At the exhibition in the Museum of Arts of Uzbekistan you can see the reconstruction of the Golden Man in clothes embroidered with gold plaques, in a special conical headdress, which is decorated with golden plates in the form of golden arrows, snow leopards, argali, horses and birds, and a collection of archaeological Findings of the early Iron Age (V – IV centuries. BC.), accompanying the burial of this notable Saka young warrior (according to archaeologists his age is 17-18 years).
Sakas (translated from Persian means “mighty men”) are the distant ancestors of the Kazakhs. In the writings of Greek authors, they are called Asian Scythians (the word saka goes back to the Scythian – “deer”), in other ancient sources they were figuratively described as “tours with the fastest horses”. Among the three large groups of these tribes were mentioned the Saki-Tigrahaud (“wildermen”), who lived in the territory where the Issyk mound was found with the burial of the “Golden Man”. More than four thousand gold items were found in the mound: details for decorating clothes, as well as decorations and household items.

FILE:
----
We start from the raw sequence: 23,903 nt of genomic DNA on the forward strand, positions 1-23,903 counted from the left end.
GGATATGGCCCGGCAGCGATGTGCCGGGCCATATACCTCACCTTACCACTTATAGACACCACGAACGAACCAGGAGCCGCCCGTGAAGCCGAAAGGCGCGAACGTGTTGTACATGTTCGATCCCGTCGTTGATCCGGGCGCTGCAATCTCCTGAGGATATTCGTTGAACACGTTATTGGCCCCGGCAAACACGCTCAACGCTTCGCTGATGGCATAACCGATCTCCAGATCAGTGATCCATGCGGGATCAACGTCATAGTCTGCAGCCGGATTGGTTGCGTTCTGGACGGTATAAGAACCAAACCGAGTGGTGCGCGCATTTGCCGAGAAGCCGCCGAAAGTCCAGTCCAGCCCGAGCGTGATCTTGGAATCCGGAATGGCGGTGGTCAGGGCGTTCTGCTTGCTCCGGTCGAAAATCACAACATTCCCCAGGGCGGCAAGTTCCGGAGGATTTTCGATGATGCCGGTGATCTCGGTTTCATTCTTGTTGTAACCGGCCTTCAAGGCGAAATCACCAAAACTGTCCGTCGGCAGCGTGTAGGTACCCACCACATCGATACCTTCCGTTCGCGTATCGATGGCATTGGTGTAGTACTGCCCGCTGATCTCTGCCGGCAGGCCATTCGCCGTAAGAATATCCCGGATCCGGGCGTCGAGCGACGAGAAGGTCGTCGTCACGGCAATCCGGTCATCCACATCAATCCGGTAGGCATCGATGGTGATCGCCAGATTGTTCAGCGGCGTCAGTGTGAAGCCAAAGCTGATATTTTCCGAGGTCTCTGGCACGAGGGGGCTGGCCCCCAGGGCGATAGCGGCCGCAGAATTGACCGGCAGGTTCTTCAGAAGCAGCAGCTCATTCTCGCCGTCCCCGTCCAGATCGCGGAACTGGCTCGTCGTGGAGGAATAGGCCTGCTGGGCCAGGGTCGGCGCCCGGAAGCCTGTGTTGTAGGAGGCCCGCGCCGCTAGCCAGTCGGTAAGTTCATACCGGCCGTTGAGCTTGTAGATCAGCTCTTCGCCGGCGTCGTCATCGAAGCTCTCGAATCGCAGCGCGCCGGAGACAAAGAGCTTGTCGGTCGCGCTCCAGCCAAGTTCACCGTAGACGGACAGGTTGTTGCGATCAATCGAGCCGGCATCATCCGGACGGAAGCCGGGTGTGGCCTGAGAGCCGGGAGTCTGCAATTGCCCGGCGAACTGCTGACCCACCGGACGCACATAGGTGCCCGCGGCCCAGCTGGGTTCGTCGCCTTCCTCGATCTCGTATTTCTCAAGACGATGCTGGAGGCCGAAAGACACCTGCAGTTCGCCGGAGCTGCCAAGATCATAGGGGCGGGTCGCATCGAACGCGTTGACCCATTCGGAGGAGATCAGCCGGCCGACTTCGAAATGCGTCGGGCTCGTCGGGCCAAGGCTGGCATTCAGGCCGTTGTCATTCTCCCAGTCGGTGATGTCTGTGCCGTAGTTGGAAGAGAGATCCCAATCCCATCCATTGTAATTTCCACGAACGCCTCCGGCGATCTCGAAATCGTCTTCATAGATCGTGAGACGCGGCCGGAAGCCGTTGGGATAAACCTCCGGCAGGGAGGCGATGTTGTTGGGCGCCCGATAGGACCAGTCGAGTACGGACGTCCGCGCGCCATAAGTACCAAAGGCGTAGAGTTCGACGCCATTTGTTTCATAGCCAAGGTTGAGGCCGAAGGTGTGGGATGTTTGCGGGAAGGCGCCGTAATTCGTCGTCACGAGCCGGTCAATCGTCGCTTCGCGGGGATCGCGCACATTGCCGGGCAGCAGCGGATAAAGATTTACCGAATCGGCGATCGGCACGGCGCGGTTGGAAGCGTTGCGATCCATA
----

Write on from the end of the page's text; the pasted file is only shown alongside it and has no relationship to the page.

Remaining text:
The topography of the objects in the burial has allowed the researchers, as a result of hard work, to recreate the look of an ancient warrior, which is presented at the exhibition. The most important feature of the ancient art of the steppe is the dominance of zoomorphic images – the so-called “animal style”, the distinctive features of which are the stylized images of totem animals, scenes of fighting animals, endowed with magical functions. The drama plots symbolize the opposition of the elements and the revival to life, the confrontation between good and evil, the eternal movement and the eternal struggle of opposites. A striking example of “animal style” is a plaque, dating from the V-IV centuries BC., made of gold in the technique of stamping and corrugation in the form of two mirrored leopards. As Christianity and Islam were established, the “animal style” gradually lost its original meaning, which goes back to pagan beliefs and ideas. However, decorative images of animals, devoid of their original magical meaning, continued to exist in medieval art: in jewelry, book miniature, wood carving, stone and bone, in architecture – but in a more generalized form, acquiring forms of stylized ornament, decorative elements . These trends are clearly expressed in the finds from the Sairam treasure, which are presented in the exhibition items of jewelry, dating from the XV century. A special place in the exposition is occupied by the silver bowl with the inscription made in the runic script found among the finds of the Mound of Issyk – one of the oldest written records found on this territory. Also at the exhibition will be presented unique archaeological finds from Saks mounds Taksay (West Kazakhstanregion), Taldy-2 (Karaganda region) and Berel (East Kazakhstan region). In total, the exhibition features 106 items from the collections of the National Museum of the Republic of Kazakhstan. The masterpieces of ancient and medieval art of Kazakhstan represented at the exhibition are only a small part of the works of the nameless masters of the past, reflecting the originality of the heritage of the Eurasian steppe culture.